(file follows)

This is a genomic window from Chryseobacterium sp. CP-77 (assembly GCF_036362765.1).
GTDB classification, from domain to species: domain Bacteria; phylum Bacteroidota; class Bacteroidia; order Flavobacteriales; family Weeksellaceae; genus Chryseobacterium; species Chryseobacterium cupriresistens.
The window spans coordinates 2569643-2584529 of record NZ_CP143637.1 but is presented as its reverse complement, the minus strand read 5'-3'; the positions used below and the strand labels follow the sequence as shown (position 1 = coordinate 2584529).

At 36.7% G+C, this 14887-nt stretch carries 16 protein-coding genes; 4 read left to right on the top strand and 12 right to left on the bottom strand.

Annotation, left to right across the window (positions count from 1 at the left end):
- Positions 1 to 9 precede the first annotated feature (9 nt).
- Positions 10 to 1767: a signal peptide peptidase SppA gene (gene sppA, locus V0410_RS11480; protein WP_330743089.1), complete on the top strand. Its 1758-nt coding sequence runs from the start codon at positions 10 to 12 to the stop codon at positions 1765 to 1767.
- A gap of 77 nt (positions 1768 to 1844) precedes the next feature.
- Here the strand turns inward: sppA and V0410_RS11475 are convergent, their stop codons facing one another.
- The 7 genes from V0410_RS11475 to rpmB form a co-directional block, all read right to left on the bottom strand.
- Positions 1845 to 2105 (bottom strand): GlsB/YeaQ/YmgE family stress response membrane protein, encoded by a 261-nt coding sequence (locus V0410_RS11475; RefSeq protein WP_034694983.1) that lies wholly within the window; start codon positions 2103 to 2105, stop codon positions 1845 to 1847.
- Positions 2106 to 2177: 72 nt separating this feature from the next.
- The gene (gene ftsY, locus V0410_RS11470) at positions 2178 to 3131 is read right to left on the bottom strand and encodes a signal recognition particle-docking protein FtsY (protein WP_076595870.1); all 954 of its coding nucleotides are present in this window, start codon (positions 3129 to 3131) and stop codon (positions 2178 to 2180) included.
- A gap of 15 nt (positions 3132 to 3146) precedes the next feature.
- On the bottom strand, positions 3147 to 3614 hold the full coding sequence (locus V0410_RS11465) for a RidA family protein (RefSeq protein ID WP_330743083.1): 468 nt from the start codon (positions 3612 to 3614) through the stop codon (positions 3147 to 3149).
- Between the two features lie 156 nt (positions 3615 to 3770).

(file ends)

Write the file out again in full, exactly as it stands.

This is a genomic window from Chryseobacterium sp. CP-77 (assembly GCF_036362765.1).
GTDB classification, from domain to species: domain Bacteria; phylum Bacteroidota; class Bacteroidia; order Flavobacteriales; family Weeksellaceae; genus Chryseobacterium; species Chryseobacterium cupriresistens.
The window spans coordinates 2569643-2584529 of record NZ_CP143637.1 but is presented as its reverse complement, the minus strand read 5'-3'; the positions used below and the strand labels follow the sequence as shown (position 1 = coordinate 2584529).

At 36.7% G+C, this 14887-nt stretch carries 16 protein-coding genes; 4 read left to right on the top strand and 12 right to left on the bottom strand.

Annotation, left to right across the window (positions count from 1 at the left end):
- Positions 1 to 9 precede the first annotated feature (9 nt).
- Positions 10 to 1767: a signal peptide peptidase SppA gene (gene sppA, locus V0410_RS11480; protein WP_330743089.1), complete on the top strand. Its 1758-nt coding sequence runs from the start codon at positions 10 to 12 to the stop codon at positions 1765 to 1767.
- A gap of 77 nt (positions 1768 to 1844) precedes the next feature.
- Here the strand turns inward: sppA and V0410_RS11475 are convergent, their stop codons facing one another.
- The 7 genes from V0410_RS11475 to rpmB form a co-directional block, all read right to left on the bottom strand.
- Positions 1845 to 2105 (bottom strand): GlsB/YeaQ/YmgE family stress response membrane protein, encoded by a 261-nt coding sequence (locus V0410_RS11475; RefSeq protein WP_034694983.1) that lies wholly within the window; start codon positions 2103 to 2105, stop codon positions 1845 to 1847.
- Positions 2106 to 2177: 72 nt separating this feature from the next.
- The gene (gene ftsY, locus V0410_RS11470) at positions 2178 to 3131 is read right to left on the bottom strand and encodes a signal recognition particle-docking protein FtsY (protein WP_076595870.1); all 954 of its coding nucleotides are present in this window, start codon (positions 3129 to 3131) and stop codon (positions 2178 to 2180) included.
- A gap of 15 nt (positions 3132 to 3146) precedes the next feature.
- On the bottom strand, positions 3147 to 3614 hold the full coding sequence (locus V0410_RS11465) for a RidA family protein (RefSeq protein ID WP_330743083.1): 468 nt from the start codon (positions 3612 to 3614) through the stop codon (positions 3147 to 3149).
- Between the two features lie 156 nt (positions 3615 to 3770).